Save Them All
Bacon Scientist Fillmore East, March 1968-June 1971
Emma Willard Varsity
David Bromberg Band
(l to r) Alyssa Chase and Joan Coombs in “Moon Over Buffalo” at the Theater Barn through July 5.
Theater Review by Gail M. Burns and Larry Murray
Larry Murray: Set in 1950’s America with nonstop laughs that barely gave its opening night audience at the Theater Barn in New Lebanon a chance to catch its collective breath, Ken Ludwig’sMoon Over Buffalo, which was written in 1995, proves that its timeless combination of satire, slapstick and sight gags still make for an immense crowd-pleaser. His earlier turns at farce – Lend Me a Tenor and Fox on the Fairway – have established him one of the most popular purveyors of light comedy to summer and community theater. Moon Over Buffalo spoofs the theater, television and film, as well as families, sweethearts, egos and even your local weathermen. Nobody escapes his gaze unscathed.
Gail M. Burns: I love how Ludwig’s humor is simultaneously low-brow and literate, and the cast here does a great job of being broadly physical as well as bringing home the speeches from Shakespeare, Rostrand and Coward. George (Phil Rice) and Charlotte Hay (Mary Nichols) are a married couple of B-grade actors. We meet them in Buffalo, NY, touring Noel Coward’s Private Lives and Edmund Rostrand’s Cyrano de Bergerac in rep. Her stone-deaf mother, Ethel (Joan Coombs) is their costume mistress and a bit player, and Paul (Noah Mefford), the man they thought would be their son-in-law, is also an actor/administrator with the company. Their daughter Rosalind (Alyssa H. Chase) has recently left Paul, and the theater, in search of a “normal life” and arrives with a new fiancé, a local TV weatherman named Howard (Caleb John Cushing), in tow. Another interloper amidst the mayhem is Richard (Sky Vogel), a wealthy and successful “lawyer to the stars,” who has come to woo Charlotte away to that fabled land of normalcy. On the day that famed film director Frank Capra is coming to see the matinee to consider George and Charlotte for leads in his new Scarlet Pimpernel movie, George learns he has knocked up the ingénue Eileen (Clara Childress) and goes on a bender. Chaos ensues.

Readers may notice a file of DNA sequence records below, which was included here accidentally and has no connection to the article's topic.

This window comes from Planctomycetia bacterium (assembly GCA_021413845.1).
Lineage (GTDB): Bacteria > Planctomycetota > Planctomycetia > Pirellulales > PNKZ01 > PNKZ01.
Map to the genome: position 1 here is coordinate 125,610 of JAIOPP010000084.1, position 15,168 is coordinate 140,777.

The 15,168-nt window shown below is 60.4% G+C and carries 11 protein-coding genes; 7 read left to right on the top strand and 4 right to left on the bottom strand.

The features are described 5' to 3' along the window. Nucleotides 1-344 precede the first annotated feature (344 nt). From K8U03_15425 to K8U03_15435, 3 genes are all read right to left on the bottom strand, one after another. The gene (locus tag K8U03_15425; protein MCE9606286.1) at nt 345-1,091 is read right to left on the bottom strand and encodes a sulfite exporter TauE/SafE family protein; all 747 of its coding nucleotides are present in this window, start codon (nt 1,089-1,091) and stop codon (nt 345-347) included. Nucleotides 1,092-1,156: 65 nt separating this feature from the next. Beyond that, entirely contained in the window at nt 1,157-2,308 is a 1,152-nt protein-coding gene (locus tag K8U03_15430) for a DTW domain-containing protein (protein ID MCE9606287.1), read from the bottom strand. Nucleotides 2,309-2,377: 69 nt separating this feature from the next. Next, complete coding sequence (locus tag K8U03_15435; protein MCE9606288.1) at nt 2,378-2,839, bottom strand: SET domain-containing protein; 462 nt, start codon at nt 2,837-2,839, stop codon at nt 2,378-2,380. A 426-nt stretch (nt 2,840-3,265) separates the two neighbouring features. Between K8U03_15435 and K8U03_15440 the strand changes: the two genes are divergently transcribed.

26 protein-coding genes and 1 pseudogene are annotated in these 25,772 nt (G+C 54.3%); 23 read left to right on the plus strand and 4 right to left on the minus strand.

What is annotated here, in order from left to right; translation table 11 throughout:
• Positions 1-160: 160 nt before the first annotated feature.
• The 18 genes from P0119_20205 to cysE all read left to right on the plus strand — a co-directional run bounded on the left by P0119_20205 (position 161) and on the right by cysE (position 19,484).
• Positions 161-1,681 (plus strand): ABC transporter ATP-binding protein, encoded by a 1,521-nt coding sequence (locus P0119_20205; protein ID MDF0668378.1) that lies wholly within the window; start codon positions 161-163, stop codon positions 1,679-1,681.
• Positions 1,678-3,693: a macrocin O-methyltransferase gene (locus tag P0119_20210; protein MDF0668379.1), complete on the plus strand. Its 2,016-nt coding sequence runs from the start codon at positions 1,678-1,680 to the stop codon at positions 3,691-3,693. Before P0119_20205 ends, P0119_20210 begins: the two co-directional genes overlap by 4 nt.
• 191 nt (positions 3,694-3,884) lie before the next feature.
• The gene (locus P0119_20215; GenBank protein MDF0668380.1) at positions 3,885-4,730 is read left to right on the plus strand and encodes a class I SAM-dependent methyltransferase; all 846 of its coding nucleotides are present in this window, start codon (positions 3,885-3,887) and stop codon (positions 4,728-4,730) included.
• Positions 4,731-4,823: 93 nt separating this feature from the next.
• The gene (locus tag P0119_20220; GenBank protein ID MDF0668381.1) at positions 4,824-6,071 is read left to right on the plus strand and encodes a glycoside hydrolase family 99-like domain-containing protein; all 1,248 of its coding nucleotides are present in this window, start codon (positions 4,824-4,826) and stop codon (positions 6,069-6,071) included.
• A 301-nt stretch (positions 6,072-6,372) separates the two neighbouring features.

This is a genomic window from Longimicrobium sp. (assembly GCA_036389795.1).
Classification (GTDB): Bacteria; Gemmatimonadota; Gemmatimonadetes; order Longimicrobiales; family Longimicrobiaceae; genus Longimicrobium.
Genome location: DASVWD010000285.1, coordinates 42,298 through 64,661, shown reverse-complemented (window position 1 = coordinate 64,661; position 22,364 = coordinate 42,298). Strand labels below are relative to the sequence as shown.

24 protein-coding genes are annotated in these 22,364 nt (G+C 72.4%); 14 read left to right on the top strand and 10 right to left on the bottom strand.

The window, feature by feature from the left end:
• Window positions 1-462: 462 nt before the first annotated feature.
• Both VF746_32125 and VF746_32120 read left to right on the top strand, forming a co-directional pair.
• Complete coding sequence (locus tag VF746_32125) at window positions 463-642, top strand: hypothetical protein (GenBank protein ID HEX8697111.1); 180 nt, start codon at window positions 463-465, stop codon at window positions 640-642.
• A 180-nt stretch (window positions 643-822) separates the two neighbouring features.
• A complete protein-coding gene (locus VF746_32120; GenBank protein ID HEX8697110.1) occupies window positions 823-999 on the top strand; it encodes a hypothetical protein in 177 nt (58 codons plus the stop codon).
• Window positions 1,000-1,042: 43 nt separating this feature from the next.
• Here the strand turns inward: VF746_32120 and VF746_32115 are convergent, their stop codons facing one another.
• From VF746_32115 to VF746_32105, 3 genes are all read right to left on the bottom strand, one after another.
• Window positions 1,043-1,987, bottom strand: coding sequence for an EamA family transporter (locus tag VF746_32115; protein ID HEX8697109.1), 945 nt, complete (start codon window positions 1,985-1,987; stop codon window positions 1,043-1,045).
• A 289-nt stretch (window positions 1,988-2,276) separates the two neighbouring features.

Larry: I don’t know who deserves the lion’s share of the credit for this superb production, the director or the actors, but the entire creative team went the extra mile to make this fast-paced story go by in a flash. It proves that Theater Barn has retro screwball comedy chops. There are no small roles in this play, making casting the key to a good production, which is why Joan Coombs was a real standout for me. She plays the mother-in-law who is deaf as a post, thereby setting up many of the play’s awkward situations as she putters about as wardrobe mistress and bit player. Coombs plays her with steadfast determination and total obliviousness as she picks up the pieces the others leave behind, including Cyrano’s floral trousers which always seemed to end up in two pieces.
But the real trouper in all this is Phil Rice, the show’s director who, due to the illness of the original actor, ended up playing the central role of George as well. And it’s a juicy role, too, the star turn. I had some rare-for-a-critic full belly laughs during his second-act drunk scene in which he gets to drop his drawers, recite Shakespeare and, literally, come out of the closet. The only straight man in the show is the lawyer, Richard (ably and subtly played by Vogel), who tries to woo away Charlotte.